Passwords, always a problem
Everyone with access to a computer has problems with passwords. Repeatedly, whenever some website is hacked we're reminded that the majority of all people use weak passwords like "P@ssw0rd1" or their dog's name. Whenever some website is hacked, users with weak passwords or those who reuse their passwords are the first victims, and often have their data compromised at other systems than the ones that got hacked.
Others try to use strong passwords, but the elements that make a password strong such as length, entropy (randomness), and not being based on a dictionary word in the first place usually make strong passwords very hard to memorize. This is often overcome by using a password manager, or by simply writing the passwords down in a file or on paper.
Unfortunately, password managers are sometimes compromised too, for good reasons. Why would hackers not put extra effort into breaking into a system where thousands of users store all their credentials? They do, and as a result it happens that even top-of-the-line password managers are sometimes breached.
Good password managers are designed to make life harder for hackers by employing layer after layer of strong encryption, yet if a user's master password is not strong enough that user is at risk of having all their passwords leaked anyway.
Writing passwords down in a file or on a paper is equally insecure, as has also been shown repeatedly. When the French TV channel TV5 Monde was hacked recently, it turned out that not only did they use a combination of very weak passwords such as "azerty12345" ("qwerty12345"), and "lemotdepassedeyoutube" ("password for youtube"), but they also posted them on post-it notes all over their offices.
Of course, they're not alone on using post-it notes for passwords:Password nul + écrit sur un post-it + interviewé devant le post-it : branquignoles triple combo #TV5Monde http://t.co/lt4m7cHXSV— Pascal (@smashingpenguin) April 14, 2015
Personally, I am not a fan of password managers, especially the "online"/cloud based ones where you store all your credentials in one central location, trusting a third party to ensure that unauthorized users can't access them.Stop writing your #passwords on the wall or on your screen !!! http://t.co/TPY2WuxlTV #TV5Monde #LondonRailway #WorstPractices— Régis S (@regissenet) May 4, 2015
I don't claim to have a solution to any of the issues surrounding passwords, but being sceptical of password managers and still wanting to use sufficiently strong passwords myself, I have put together an experimental app for generating and printing pocket-sized cards with random content that can be used to derive passwords, "RandomCards".
The RandomCards app has a fairly simple user interface: choose which RNG (random number generator) you want to use, how many pages of RandomCards you want to print (with 10 cards on each page), hit the "Print" button, select target printer, and it will print out your cards. Each card has a small unique icon to distinguish it from your other cards, so you can keep a stack of them together and still be able to distinguish the cards from each other.
The list of random number generators available in the app depends on which RNGs you have on your system. On a baseline windows system with no TPM, you may see only Microsoft's CSPs. If you have a TPM ("trusted platform module") installed, you should be able to use the TPM's hardware-based random number generator. The default option is "All Available RNGs", which will generate random numbers using all installed RNGs and XOR them together. This should result in a random sequence at least as strong as the strongest RNG, regardless of if any of the other RNGs are weakened/predictable.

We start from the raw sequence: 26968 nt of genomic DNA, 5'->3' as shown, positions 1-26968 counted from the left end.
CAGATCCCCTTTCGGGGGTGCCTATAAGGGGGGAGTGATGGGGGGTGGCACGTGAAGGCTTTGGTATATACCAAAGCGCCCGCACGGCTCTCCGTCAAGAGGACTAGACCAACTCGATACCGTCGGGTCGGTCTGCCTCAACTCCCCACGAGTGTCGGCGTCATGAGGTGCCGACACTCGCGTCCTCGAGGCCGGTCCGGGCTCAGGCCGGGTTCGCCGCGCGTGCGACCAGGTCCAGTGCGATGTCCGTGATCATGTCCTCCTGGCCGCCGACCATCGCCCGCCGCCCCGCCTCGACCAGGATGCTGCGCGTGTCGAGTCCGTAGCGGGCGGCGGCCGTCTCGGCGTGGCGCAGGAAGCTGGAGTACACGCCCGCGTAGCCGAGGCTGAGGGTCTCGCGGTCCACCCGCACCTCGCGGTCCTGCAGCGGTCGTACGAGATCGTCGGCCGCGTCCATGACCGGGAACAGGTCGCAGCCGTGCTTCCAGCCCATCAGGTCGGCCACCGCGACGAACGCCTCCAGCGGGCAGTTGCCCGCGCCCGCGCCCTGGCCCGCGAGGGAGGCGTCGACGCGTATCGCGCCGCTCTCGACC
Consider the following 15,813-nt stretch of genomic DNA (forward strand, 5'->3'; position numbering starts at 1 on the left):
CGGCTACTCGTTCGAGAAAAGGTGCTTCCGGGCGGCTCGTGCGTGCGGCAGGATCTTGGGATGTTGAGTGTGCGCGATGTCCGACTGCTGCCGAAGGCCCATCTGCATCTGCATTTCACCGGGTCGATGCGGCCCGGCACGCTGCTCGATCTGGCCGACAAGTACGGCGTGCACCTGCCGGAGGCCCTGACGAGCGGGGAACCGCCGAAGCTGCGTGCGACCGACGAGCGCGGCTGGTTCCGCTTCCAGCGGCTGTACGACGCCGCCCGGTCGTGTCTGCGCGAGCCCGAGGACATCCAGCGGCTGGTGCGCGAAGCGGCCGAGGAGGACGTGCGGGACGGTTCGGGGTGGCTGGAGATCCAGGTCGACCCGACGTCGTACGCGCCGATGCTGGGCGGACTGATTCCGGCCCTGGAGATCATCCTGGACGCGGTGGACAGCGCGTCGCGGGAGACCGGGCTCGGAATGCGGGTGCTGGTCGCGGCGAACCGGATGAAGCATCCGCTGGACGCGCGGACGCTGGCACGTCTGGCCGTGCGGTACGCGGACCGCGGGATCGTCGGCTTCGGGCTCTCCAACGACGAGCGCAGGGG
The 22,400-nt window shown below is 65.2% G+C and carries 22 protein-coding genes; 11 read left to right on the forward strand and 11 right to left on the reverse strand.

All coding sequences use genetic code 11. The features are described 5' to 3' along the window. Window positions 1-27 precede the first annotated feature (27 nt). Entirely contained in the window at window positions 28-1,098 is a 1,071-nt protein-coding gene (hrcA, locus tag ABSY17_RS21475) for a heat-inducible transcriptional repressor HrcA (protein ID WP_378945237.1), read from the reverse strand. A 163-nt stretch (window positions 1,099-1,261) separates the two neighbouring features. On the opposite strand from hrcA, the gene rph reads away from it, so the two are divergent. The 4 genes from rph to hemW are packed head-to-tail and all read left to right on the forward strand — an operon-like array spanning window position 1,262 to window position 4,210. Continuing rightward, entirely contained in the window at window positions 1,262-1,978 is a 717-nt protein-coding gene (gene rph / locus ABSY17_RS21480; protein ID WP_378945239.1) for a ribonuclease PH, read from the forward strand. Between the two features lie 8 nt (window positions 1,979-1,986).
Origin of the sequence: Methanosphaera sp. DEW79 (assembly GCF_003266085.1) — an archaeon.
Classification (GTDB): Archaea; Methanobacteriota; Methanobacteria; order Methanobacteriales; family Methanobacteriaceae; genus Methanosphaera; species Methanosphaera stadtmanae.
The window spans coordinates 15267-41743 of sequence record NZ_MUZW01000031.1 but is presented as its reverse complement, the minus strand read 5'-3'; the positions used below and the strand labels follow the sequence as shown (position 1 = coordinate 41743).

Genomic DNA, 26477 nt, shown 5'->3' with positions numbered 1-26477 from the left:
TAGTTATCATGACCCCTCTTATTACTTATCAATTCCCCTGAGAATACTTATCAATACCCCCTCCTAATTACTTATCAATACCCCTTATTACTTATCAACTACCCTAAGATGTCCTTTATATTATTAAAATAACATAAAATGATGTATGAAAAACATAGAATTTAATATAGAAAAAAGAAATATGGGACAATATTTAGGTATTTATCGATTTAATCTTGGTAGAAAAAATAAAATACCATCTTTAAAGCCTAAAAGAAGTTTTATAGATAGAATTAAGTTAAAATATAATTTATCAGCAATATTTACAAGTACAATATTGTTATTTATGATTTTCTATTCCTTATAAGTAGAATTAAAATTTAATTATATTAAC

Although this can resemble some kind of "post-it notes on steroids" password manager, the idea is that these cards contain enough entropy to be used for strong passwords, and since you can read them in any direction you want they are much more difficult for an attacker to figure out your password if you lose them than an ordinary password note or file.
Print, laminate, and keep a sufficient number of cards in your wallet. The cards are wallet sized for a good reason, and if you make up your own technique for reading them ("red pineapple card, start at J5, read diagonally up for 18 characters is for xyz.com") then they're going to provide you with strong passwords without having to memorize a full long random password, while making no sense to someone else if you lose your cards.
Change around your RandomCard printed cards, pick a starting point that you can memorize, pick an arbitrary reading direction (up, down, left, right, diagonally, diagonally pairwise, zig-zag [up/down/ltr/rtl] etc), pick an arbitrary password length (12 characters or longer), and each card offer a very large number of combinations of fairly strong* passwords.
* = Remember, since the random data on the RandomCar cards is base64 encoded, every 3 characters of a RandomCard password correspond to 2 bytes or 16 bits of entropy, so a 12 character string from one of these cards are equivalent to 8 bytes or 64 bits of entropy, or 1 in 18,446,744,073,709,551,616 for someone who have no access to your password cards.
Download the app (or source code)
If you want to try out or use RandomCards, you can download the app from https://apps.huagati.com/download/RandomCardsApp.zip, or the source code for it from https://apps.huagati.com/download/RandomCardsSource.zip
The app requires a PC with .net 4.0, sufficient user privileges to use the random number generators installed on the system, and a printer.
As always: provided as-is. No warranties (expressed or implied). Use at your own risk. Batteries not included.
Feedback, comments, questions? Post it in the comments section below.